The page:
Extrusion-based 3D Concrete Printing (3DCP) is rapidly gaining popularity in the construction industry. Trial projects are now being realized at an increasing rate around the world to test the viability of the technology against real-world requirements. This step, from the ‘simple’ deposition of filaments of self-stable concrete to its application in buildings and structures, with all associated requirements and interfaces, comes with challenges. These range from matching the design intent to the manufacturing capabilities (through structural analysis and approval, and reinforcement) to quality consistency (robustness) on large scale, and compatibility with other materials. In many of these areas, much simply remains unknown due to a lack of experimental data or information from projects where 3DCP has been applied. This paper aims at reducing this knowledge gap by presenting a systematic discussion, based on the analyses of eight realized 3DCP projects from around the world. It was found that the structural application of printed concrete is limited, due to a lack of regulatory framework for expedient approval, as well as limited reinforcement options which require to resort to unreinforced masonry analogies. The application of the technology features a host of practical issues that relate to the print process, material, site conditions, building integration and design – or to the 3DCP technology in general. Although some potential risks, such as shrinkage cracking and quality consistency are generally recognized, the measures taken to mitigate them vary considerably, and are largely based on individual expertise. The actual effectiveness is generally unknown. Finally, it was observed that, while the printing itself is fast, the preparation time is generally considerable. This is partially due to a lack of knowledge amongst professionals. In the practical production of a 3DCP project, three expertise areas are crucial: one for the digital part, one for the machine side, and one for the material side. Thus there is a strong need for educational institutions to develop dedicated training courses and incorporate relevant topics into their curricula.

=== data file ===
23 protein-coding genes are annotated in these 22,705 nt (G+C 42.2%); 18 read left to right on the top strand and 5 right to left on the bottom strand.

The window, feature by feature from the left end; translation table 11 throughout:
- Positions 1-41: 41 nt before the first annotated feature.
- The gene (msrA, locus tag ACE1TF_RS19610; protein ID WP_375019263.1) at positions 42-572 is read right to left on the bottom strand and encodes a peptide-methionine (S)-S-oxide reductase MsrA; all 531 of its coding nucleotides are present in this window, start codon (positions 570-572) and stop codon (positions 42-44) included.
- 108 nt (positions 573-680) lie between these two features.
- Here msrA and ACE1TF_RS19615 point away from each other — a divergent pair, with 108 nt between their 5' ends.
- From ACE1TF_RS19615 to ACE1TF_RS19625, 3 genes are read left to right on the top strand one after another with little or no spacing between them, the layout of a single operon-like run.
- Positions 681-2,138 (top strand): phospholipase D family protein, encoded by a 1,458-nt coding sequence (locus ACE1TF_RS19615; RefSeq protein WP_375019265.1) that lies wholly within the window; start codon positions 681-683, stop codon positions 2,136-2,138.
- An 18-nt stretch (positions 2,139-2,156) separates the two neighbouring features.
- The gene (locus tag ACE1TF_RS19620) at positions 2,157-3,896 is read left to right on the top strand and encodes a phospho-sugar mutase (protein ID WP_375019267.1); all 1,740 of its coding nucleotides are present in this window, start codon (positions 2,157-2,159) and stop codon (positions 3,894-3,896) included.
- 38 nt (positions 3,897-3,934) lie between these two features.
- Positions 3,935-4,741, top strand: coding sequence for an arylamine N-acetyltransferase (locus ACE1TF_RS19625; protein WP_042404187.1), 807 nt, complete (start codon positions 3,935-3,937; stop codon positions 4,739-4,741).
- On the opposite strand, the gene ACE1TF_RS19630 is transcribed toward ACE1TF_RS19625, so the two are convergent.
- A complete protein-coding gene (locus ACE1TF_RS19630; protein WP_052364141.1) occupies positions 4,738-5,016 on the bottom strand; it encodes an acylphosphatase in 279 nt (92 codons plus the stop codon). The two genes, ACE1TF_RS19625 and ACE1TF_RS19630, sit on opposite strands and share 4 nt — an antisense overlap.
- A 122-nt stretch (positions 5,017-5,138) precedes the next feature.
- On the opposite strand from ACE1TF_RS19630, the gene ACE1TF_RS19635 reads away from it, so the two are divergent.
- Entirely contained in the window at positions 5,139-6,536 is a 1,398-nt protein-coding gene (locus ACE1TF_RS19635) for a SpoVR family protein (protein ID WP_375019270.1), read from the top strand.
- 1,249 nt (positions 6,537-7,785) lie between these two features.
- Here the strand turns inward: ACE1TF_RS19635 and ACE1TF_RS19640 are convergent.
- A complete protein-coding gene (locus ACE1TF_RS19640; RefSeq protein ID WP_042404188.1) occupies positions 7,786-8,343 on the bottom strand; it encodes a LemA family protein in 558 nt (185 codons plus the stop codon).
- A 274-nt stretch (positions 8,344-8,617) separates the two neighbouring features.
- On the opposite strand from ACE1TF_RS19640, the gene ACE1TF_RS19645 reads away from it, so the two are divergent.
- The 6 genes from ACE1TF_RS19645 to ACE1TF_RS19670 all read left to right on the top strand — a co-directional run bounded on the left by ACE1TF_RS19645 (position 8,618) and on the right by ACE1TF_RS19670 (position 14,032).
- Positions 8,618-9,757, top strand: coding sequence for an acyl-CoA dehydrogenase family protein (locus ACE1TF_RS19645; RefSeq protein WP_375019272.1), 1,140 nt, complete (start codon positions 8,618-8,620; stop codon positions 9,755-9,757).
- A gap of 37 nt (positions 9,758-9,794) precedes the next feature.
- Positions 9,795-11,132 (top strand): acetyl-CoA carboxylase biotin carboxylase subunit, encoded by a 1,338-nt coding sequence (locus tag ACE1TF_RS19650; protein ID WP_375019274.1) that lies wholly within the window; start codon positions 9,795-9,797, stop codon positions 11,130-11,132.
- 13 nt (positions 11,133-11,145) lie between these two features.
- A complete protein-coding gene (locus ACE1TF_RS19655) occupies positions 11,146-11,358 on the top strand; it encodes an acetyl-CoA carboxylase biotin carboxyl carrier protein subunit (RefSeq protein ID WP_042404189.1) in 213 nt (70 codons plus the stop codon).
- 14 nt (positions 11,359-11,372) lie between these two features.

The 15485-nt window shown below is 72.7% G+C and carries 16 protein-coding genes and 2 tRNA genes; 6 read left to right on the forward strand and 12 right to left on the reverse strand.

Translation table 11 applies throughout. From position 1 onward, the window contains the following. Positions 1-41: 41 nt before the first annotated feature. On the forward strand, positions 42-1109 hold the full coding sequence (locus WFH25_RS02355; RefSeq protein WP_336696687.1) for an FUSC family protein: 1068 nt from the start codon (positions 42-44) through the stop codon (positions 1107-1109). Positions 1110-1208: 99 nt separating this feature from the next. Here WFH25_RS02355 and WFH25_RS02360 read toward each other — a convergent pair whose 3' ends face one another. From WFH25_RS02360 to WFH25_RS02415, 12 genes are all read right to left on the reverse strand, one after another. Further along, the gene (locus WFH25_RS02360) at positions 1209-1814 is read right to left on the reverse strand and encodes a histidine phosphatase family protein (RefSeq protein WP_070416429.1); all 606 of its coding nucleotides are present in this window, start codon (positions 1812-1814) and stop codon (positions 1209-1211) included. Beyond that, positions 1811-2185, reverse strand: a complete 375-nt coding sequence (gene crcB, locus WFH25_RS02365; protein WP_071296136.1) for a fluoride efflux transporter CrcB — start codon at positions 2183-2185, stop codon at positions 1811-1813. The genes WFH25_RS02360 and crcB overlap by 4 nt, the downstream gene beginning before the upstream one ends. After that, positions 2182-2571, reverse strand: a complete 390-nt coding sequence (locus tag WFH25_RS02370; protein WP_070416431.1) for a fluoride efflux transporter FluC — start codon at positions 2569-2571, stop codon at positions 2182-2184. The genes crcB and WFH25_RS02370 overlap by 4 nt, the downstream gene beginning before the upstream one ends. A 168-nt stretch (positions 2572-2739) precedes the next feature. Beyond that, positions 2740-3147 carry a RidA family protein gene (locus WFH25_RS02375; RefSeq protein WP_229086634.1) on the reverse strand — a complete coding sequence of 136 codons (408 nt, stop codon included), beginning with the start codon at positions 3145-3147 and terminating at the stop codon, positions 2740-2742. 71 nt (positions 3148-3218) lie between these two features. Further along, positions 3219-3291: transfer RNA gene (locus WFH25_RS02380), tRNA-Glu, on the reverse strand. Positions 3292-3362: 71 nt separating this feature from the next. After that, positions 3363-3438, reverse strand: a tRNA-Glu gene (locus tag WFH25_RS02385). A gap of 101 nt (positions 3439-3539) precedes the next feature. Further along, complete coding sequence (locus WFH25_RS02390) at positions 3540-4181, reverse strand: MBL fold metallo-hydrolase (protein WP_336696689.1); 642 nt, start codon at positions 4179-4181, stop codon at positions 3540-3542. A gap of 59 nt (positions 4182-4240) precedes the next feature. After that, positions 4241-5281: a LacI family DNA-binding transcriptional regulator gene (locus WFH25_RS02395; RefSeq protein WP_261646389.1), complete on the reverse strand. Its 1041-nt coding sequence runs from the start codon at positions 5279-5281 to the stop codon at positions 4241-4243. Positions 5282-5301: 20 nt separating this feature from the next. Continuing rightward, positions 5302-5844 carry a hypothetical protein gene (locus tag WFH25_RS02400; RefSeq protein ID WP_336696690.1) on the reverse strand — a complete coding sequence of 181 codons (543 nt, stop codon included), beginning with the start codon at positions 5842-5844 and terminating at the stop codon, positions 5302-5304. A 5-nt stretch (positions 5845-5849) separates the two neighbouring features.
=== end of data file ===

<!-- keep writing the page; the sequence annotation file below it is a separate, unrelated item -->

The realities of additively manufactured concrete structures in practice

Ferrara, L.;
2022

Abstract

Extrusion-based 3D Concrete Printing (3DCP) is rapidly gaining popularity in the construction industry. Trial projects are now being realized at an increasing rate around the world to test the viability of the technology against real-world requirements. This step, from the ‘simple’ deposition of filaments of self-stable concrete to its application in buildings and structures, with all associated requirements and interfaces, comes with challenges. These range from matching the design intent to the manufacturing capabilities (through structural analysis and approval, and reinforcement) to quality consistency (robustness) on large scale, and compatibility with other materials. In many of these areas, much simply remains unknown due to a lack of experimental data or information from projects where 3DCP has been applied. This paper aims at reducing this knowledge gap by presenting a systematic discussion, based on the analyses of eight realized 3DCP projects from around the world. It was found that the structural application of printed concrete is limited, due to a lack of regulatory framework for expedient approval, as well as limited reinforcement options which require to resort to unreinforced masonry analogies. The application of the technology features a host of practical issues that relate to the print process, material, site conditions, building integration and design – or to the 3DCP technology in general. Although some potential risks, such as shrinkage cracking and quality consistency are generally recognized, the measures taken to mitigate them vary considerably, and are largely based on individual expertise. The actual effectiveness is generally unknown. Finally, it was observed that, while the printing itself is fast, the preparation time is generally considerable. This is partially due to a lack of knowledge amongst professionals. In the practical production of a 3DCP project, three expertise areas are crucial: one for the digital part, one for the machine side, and one for the material side. Thus there is a strong need for educational institutions to develop dedicated training courses and incorporate relevant topics into their curricula.
3D Concrete Printing, Project Evaluation, Design Approval, Construction
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Utilizza questo identificativo per citare o creare un link a questo documento: https://hdl.handle.net/11311/1203484
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